On August 15, 2011, UNC’s newly renovated Perinatal Mood Disorders Inpatient Unit admitted its first patient.
To those of us who have followed maternal mental health for decades, this is cause for great celebration. The significance of a specialized, well-equipped in-patient unit staffed by experienced and dedicated professionals represents an unprecedented milestone in the response to both the acuity and needs of mothers who develop these concerning, but highly treatable mood disorders during or after pregnancy.
Samantha Meltzer-Brody, MD, MPH the new center’s director, spoke about the clinical and programmatic road to this seminal moment. She noted that specialty services for women needing in-patient treatment for perinatal mood disorders have long been lacking. “Often”, states Dr. Meltzer-Brody, “they had been dissatisfied with psychiatric inpatient experiences which offered no specialized maternal services or appropriate facilities for their needs, especially to receive infant visits. We had initially attempted to house mothers needing inpatient treatment in our geropsychiatry unit as an interim solution. Before we could open a dedicated facility, we needed to demonstrate that a specialized in-patient unit would be fiscally viable.”
Throughout the past few years, Dr. Meltzer-Brody and her staff were treating rising numbers of mothers in their renown outpatient program. With increasing patient populations and a staff including experienced practitioners like Chris Raines RN, who possess the clinical expertise to evaluate and determine the specialized therapies and services needed, the time seemed right to move forward with their dream facility.
Says Ms. Raines, “Our goal is to empower women and help them begin to understand this disorder and decrease the stigma surrounding depression and anxiety. By providing a caring and compassionate environment with providers who understand what helps and what does not help, we hope to give these women and their families the ability to heal and possibly grow through the difficulties of these disorders”.
In addition to compelling data and patient feedback overwhelmingly indicating the need for this comprehensive in-patient unit, Dr. Melzer-Brody is quick to credit a pro-women’s mental health initiative among the leadership at UNC as a major factor in the center’s development. Dr. David Rubinow, Director, UNC Center for Women’s Mood Disorders helped to spearhead and maintain the support needed among UNC administrators, who have endorsed and whole-heartedly support this new facility.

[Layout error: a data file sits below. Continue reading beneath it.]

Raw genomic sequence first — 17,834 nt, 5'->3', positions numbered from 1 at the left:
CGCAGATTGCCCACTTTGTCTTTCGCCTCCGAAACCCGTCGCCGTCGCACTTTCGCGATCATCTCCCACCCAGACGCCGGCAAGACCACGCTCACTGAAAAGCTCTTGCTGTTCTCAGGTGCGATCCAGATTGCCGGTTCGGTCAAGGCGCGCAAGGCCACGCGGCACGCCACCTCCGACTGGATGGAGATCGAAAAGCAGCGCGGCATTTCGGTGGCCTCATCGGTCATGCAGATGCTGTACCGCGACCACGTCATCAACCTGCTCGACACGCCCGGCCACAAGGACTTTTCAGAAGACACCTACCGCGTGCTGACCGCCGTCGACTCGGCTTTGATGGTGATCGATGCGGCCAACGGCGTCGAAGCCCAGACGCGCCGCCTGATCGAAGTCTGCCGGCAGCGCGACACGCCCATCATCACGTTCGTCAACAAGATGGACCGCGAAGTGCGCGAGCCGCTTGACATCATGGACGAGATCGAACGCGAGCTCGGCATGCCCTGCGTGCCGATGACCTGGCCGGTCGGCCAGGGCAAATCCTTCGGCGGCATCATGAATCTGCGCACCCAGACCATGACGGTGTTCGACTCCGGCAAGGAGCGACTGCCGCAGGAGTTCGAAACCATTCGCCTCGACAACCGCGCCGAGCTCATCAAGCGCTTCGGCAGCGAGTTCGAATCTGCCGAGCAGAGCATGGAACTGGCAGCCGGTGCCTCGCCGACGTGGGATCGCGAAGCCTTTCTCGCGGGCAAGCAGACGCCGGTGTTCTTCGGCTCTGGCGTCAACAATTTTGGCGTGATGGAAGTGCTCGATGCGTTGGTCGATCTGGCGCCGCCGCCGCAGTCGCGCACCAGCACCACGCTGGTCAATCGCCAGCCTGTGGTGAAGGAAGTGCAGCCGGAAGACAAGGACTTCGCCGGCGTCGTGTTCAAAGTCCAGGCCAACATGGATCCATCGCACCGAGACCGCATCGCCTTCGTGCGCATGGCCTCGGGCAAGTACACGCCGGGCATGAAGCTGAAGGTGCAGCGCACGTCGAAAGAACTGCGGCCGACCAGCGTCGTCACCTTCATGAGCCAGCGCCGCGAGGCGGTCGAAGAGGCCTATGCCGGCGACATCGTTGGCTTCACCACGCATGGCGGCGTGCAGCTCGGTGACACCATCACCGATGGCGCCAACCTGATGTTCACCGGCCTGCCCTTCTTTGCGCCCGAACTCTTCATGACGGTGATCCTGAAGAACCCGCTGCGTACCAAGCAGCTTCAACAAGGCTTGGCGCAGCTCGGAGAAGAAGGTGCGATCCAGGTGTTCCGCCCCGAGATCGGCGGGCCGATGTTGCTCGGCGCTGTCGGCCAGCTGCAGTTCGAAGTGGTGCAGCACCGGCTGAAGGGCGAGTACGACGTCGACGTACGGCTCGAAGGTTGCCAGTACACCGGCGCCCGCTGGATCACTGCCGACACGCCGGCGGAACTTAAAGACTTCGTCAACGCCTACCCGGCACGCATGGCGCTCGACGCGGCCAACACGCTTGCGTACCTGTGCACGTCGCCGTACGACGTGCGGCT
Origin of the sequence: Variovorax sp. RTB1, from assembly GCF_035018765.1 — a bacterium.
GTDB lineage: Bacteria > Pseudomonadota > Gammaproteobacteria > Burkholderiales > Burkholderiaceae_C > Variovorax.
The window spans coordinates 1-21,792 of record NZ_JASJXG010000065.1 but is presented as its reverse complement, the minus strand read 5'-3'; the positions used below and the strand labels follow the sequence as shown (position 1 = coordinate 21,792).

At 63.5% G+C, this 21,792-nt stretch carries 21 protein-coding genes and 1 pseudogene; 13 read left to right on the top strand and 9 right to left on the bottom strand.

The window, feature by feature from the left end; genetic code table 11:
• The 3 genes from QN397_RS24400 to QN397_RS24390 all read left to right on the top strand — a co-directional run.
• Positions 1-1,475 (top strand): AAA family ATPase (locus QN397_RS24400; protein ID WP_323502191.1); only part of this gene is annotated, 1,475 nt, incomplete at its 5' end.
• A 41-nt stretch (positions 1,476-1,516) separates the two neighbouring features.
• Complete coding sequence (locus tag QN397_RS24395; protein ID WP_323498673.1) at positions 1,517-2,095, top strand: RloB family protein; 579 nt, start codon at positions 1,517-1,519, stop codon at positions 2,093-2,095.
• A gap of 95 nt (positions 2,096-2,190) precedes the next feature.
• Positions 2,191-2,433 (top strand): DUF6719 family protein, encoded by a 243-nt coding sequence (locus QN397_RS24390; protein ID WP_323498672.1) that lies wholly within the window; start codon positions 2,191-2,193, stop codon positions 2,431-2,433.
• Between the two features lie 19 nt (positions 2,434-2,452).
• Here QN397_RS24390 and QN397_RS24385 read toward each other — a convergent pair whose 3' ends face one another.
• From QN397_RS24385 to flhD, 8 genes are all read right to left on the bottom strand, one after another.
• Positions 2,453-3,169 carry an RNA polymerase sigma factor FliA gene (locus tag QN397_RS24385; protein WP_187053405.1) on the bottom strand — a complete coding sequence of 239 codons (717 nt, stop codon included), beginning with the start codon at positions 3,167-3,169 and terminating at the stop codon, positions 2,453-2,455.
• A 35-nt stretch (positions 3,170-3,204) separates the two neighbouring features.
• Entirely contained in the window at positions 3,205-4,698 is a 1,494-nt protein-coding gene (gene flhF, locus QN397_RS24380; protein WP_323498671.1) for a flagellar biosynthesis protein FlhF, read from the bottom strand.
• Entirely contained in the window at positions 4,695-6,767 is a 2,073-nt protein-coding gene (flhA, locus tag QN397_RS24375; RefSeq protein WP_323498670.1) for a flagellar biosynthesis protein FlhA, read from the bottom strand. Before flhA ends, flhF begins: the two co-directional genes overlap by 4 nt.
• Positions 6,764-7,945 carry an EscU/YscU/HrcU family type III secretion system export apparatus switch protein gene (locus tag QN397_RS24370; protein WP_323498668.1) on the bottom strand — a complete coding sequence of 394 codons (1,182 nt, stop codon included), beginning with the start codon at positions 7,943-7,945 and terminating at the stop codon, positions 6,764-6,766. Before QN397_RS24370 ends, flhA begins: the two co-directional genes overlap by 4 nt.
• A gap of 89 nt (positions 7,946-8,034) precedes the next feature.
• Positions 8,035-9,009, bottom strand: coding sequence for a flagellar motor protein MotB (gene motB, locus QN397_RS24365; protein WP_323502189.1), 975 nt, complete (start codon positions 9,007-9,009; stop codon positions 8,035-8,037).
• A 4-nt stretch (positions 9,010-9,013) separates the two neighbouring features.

The growing level of national interest in this issue - which has now found its way into state and federal law - also contributed to the impetus in finally generating a comprehensive medical/psychiatric facility. The creation of UNC’s Perinatal Psychiatry In-patient Unit offers a national model for replication in every state. UNC can be very proud of taking the lead in this ground breaking achievement for maternal mental health!
The new unit has its own entrance and is completely free-standing. The treatment team is comprised of highly trained doctors, nurses, psychologists, midwives, social workers, and other therapists who work together to create individualized treatment plans. Included is comprehensive assessment and treatment, medication stabilization when needed and a vast range of individual and group therapies as appropriate.
Dr. Melzer Brody echoed that caution is required to avoid inadvertent implication that might stigmatize any individual woman’s mental health issue. It is patient acuity and needed services which ultimately determine in-patient placement. For example, a woman suffering from the extremely rare postpartum psychosis would initially be admitted to the unit which treats psychosis. Once stabilized, she would then be able to participate in the perinatal psychiatry in patient unit’s programs.
With five dedicated beds (two of which can be partitioned to another unit if needed, the new perinatal psychiatry unit offers the following services:
• Protected sleep times
• Extended visiting hours to maximize positive mother-baby interaction
• Gliders for pumping and nursing in patient rooms
• Hospital-grade breast pumps, refrigeration and freezer storage
• Lactation consultants
• Specialty trained nursing and other staff
• Group therapies including art, relaxation, behavioral, and psycho-education
• Biofeedback therapy
• Mother-infant attachment therapy
• Family and partner assisted interpersonal psychotherapy
• Therapeutic yoga geared for pregnancy and postpartum women
• Nutrition consultation
• Obstetrics and Gynecology Consultation
• Spiritual support from hospital chaplains with expertise in the perinatal period
• Discharge planning and transition to outpatient either in the UNC Perinatal Psychiatry Outpatient program or in the patient's community
Dr. Melzer-Brody’s hope is that “other facilities/hospitals around the country will be inspired to open dedicated in-patient perinatal psychiatry programs within their own institutions”. Her wish is certainly one echoed by all of us who support and serve new mothers and understand the need to balance an inpatient stay with easy access to the mother’s infant and other postnatal support services.
I am looking forward to attending the Grand Opening Ceremony of this facility which will be held on September 15, 2011, but it is already operational. Congratulations to Dr. Melzer-Brody and her associates for their perseverance in the creation of this much needed haven. To find out more about the program, please click here.
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